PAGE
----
In "Your Brain is More than a Bag of Chemicals," neurobiologist David Anderson of the California Institute of Technology establishes a tone from the outset of his presentation:

So raise your hand if you know someone in your immediate family or circle of friends who suffers from some form of mental illness. Yeah. I thought so. Not surprised.

And raise your hand if you think that basic research on fruit flies has anything to do with understanding mental illness in humans. Yeah. I thought so. I'm also not surprised. I can see I've got my work cut out for me here.

His words and manner are informal, conversational. Based upon the characteristics of his audience and the purpose of his talk, he sets a tone that engages his listeners and advances his purpose.

It's a sound strategy.

Tone is the author's demonstrated attitude toward subject, audience, and self, the mood or emotional approach of a talk or written piece. Every piece takes a tone, which means that a speaker or writer needs to take conscious control of its construction. That can be done in several ways, all of them aligned with audience needs, primary purpose, and the speaker's perspective.


Tone is in great part created by the level of formality used.

Anderson's relatively informal style includes colloquial language and very little of the jargon that would be familiar to his fellow research scientists. When he does use such terminology, he defines it in common, everyday terms.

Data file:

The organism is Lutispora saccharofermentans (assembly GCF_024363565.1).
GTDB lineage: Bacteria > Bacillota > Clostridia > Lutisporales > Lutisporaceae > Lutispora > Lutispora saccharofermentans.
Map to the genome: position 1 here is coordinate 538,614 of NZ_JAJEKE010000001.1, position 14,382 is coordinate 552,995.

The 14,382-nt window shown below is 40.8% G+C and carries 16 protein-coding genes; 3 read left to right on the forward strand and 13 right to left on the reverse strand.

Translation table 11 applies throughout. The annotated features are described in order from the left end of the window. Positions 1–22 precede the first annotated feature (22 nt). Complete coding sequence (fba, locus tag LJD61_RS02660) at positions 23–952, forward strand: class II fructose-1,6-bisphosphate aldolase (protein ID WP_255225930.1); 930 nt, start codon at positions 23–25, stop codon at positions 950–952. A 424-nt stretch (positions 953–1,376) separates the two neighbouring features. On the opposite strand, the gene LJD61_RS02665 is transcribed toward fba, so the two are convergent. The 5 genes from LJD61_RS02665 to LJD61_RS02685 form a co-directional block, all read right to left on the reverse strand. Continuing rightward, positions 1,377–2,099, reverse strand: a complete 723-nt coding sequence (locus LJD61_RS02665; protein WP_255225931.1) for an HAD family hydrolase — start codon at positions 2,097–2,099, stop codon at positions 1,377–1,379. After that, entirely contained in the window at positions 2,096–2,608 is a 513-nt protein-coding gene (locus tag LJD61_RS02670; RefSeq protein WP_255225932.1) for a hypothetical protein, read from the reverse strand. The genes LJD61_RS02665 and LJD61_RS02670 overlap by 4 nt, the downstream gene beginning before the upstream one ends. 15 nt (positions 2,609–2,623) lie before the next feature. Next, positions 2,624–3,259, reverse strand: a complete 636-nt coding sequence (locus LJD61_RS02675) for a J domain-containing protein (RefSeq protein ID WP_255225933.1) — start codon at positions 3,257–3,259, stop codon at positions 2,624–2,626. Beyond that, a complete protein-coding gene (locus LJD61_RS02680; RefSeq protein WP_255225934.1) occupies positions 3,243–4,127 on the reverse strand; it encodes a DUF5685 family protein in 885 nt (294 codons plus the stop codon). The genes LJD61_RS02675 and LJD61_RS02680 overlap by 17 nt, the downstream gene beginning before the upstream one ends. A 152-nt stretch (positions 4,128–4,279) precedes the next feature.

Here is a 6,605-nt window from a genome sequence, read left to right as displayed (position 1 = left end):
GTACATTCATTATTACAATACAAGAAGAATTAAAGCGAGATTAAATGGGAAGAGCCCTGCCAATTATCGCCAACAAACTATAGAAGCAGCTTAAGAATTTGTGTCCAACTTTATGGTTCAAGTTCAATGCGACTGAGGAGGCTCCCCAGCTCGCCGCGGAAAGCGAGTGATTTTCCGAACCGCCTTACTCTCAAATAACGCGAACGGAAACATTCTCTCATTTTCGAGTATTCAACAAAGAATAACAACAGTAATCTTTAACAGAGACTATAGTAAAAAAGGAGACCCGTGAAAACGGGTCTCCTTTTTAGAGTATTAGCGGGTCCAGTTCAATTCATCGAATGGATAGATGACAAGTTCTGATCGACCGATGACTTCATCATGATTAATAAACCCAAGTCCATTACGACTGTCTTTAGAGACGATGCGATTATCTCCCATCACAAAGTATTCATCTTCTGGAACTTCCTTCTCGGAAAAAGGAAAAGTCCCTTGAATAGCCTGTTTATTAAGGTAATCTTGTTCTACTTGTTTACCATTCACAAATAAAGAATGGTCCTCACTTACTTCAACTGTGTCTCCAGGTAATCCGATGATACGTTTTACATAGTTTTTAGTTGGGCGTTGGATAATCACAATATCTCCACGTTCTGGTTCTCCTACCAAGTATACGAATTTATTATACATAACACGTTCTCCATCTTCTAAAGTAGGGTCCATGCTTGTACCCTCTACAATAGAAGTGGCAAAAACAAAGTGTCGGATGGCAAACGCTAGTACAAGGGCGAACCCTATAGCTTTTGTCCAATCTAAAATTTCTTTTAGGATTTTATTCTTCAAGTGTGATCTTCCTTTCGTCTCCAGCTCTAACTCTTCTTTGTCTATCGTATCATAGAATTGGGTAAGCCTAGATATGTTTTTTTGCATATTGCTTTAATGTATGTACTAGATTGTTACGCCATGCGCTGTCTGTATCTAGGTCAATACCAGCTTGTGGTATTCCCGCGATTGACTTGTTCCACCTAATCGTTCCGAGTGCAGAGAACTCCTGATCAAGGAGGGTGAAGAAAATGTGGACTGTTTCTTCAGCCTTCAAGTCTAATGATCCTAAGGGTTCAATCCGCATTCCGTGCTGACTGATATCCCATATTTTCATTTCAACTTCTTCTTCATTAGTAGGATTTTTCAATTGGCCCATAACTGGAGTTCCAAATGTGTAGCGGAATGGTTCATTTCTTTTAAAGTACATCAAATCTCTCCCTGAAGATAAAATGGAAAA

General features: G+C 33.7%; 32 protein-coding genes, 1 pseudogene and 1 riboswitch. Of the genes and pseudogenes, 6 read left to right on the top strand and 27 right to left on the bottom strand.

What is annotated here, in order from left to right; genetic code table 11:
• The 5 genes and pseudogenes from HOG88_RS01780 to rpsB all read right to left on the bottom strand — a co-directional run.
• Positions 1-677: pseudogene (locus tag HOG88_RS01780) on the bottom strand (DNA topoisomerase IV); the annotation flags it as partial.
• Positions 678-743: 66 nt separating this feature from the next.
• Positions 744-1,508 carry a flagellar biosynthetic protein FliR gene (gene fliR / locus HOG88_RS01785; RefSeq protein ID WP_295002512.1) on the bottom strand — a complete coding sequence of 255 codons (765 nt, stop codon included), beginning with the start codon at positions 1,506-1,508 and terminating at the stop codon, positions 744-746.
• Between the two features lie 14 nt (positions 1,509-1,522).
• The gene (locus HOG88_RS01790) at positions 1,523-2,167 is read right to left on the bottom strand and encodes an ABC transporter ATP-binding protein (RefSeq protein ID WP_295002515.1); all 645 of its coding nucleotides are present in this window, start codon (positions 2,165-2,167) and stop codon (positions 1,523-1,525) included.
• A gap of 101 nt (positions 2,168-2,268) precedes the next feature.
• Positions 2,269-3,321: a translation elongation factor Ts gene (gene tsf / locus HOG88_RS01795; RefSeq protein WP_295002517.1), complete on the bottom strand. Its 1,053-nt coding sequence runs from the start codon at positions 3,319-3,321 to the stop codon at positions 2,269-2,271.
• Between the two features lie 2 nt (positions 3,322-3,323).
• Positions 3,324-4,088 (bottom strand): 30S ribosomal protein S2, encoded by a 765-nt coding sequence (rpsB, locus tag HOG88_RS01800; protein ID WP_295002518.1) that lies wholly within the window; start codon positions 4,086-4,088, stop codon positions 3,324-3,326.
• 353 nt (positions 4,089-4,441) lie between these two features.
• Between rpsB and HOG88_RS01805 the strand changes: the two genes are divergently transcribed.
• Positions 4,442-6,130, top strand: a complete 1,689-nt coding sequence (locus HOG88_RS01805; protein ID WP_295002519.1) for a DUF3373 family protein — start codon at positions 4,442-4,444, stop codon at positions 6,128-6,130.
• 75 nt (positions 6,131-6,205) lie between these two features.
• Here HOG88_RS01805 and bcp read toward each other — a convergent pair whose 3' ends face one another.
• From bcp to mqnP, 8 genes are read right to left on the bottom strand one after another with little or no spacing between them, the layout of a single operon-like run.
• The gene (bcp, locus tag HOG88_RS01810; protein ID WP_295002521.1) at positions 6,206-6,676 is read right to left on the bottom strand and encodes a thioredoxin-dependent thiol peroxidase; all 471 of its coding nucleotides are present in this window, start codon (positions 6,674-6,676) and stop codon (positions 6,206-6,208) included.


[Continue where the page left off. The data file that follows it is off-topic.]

He also includes sentence fragments and rhetorical questions at times. He uses contractions. He directly addresses his audience by using "you" and occasionally interrupts himself with a comment that serves as an editorial. And he uses "I," lending to the tone a more personal and subjective perspective.


The words a speaker or writer chooses to use contribute to tone. In order to be exact, they do need to capture the intended literal meaning. But they can also reflect connotations that express a richer or more evocative image than denotation allows. Thus Anderson uses the phrase "as if the brain were indeed a bag of chemical soup" to describe what he believes to be "an oversimplified and increasingly outmoded view of the biological basis of psychiatric disorders."

The choice of details can also support development of the desired tone. In this piece, the speaker creates a comparison between diagnostic techniques for cancer and those for psychiatric disorders. The comparison is likely to resonate with the audience and serves the speaker's purpose of explaining a hypothesis that differs from the prevailing one.


Whether written or spoken, language carries tone. But spoken, in-person language has the added elements of voice, facial expression, and body language with which to convey tone. These elements enliven delivery and make meaning more easily comprehensible but also help the speaker maintain a consistent tone.

David Anderson's tone is serious but playfully so. He smiles. He provokes laughter. But there is no doubt that he knows his subject and takes it seriously, that he respects his audience and wants its members to understand what he understands.

A writer or speaker can create any kind of tone—enthusiastic, somber, hostile, sympathetic, friendly—and it's a good rhetorical strategy to do so. Word by word, detail by detail, moment by moment in delivery, tone is one of many tools of effective communication, one to keep well in hand and use mindfully. Your audience will then indeed hear it.